Longmont City Councilman Tim Waters says the city has “got to build an understanding” of the Longmont Public Library’s importance to the community.
Waters spoke at the conclusion of a Tuesday night staff preview of a consultant’s preliminary findings from a study of the adequacy of the current library’s size and funding.
Waters noted that the consulting firm and city staff have concluded in that still-being-completed preliminary report that the Longmont Public Library is too small a facility to serve the city’s current population and Longnont’s projected growth, and that it is under-funded in comparison with other Colorado public libraries.
“The current library building is about 51,000 square feet, built for a population of up to 68,000,” Longmont Community Services Director Karen Roney said last week. “Using multiple formulas, the consultants have estimated that the Library should be in the 80,000 to 85,000 square foot range now, and in the 95,000 to 100,000 square foot range as Longmont is built out in the future.”
Library Director Nancy Kerr told Council Tuesday night that the average per capita funding of Colorado libraries is about $46 per person, while Longnont city budget funding for its library is about $38 per person.
As part of the overall $371.78 million overall municipal budget being proposed for 2021, Longmont’s city administration has recommended a $3.79 million operating budget for the Community Services Department’s Library Division next year, up from the $3.76 million originally budgeted for that division for 2020 — a “minimal increase,” Roney told Council Tuesday night.
Waters, the council’s liaison to the Library Board, a council-appointed city advisory panel, said Longmont’s library is “underbuilt” by about 30,000 square feet and “underfunded” by at least $800,000 a year.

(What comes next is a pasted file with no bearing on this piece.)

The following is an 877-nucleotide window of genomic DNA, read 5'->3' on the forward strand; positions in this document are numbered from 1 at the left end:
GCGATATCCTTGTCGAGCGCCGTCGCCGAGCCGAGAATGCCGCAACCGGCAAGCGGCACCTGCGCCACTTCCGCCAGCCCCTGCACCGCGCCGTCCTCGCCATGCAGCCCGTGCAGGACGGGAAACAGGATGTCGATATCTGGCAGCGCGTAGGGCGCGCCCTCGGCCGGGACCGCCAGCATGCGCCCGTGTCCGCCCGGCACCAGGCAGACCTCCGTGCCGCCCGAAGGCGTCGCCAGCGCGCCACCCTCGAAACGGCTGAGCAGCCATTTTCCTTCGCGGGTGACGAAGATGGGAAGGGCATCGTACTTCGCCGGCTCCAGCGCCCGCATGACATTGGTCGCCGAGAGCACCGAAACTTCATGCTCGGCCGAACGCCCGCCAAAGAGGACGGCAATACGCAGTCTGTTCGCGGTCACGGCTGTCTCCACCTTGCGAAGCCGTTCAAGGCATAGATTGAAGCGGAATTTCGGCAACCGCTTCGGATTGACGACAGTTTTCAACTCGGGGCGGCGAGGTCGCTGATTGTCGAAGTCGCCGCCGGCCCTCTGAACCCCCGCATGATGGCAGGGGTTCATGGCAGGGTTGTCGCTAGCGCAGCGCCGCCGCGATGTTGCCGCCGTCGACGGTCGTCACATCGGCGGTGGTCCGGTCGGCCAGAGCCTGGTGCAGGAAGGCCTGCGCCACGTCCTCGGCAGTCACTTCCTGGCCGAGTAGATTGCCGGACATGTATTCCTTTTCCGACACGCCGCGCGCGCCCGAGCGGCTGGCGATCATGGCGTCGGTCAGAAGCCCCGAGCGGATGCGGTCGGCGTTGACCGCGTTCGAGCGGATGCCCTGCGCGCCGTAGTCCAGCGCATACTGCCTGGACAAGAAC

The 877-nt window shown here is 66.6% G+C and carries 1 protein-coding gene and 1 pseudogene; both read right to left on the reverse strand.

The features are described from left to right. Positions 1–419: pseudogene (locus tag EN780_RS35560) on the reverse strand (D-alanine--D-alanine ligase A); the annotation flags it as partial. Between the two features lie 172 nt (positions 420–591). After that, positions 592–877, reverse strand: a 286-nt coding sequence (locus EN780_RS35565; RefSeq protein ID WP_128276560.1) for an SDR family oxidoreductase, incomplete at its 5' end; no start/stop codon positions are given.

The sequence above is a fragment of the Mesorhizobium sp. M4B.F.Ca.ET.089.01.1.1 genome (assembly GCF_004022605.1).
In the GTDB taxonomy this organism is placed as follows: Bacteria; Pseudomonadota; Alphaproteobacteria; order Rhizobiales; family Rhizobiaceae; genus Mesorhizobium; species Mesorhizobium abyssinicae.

As far as substantially increasing next year’s Library Services Division appropriation in next year’s overall city budget, “we’re not going to squeeze it out” of the revenues Longmont expects to receive to help fund total expenses for city programs, services and projects in 2021, Waters said, or in foreseeable future budget years beyond 2021.
He said that at some point, the city may decide to give voters the ability to weigh in on how to provide the future funding needed for what he said would be “a 21st century library and library system in Longmont.”
One possibility that has been mentioned for such a ballot issue would ask voters to authorize the city to charge a new sales tax, with revenues dedicated exclusively for the library. Another option night be to seek voters’ approval of creating a special tax-supported library district whose costs and operations would be separate from Longmont city government and city budgets.
No other council members commented Tuesday night about the staff’s study-session presentation of highlights of the preliminary report from the consultant, Indiana-based Kimberly Bolan and Associates. Staff has said it has been working on a final version of that preliminary report and expects to deliver the full preliminary report to council later this fall.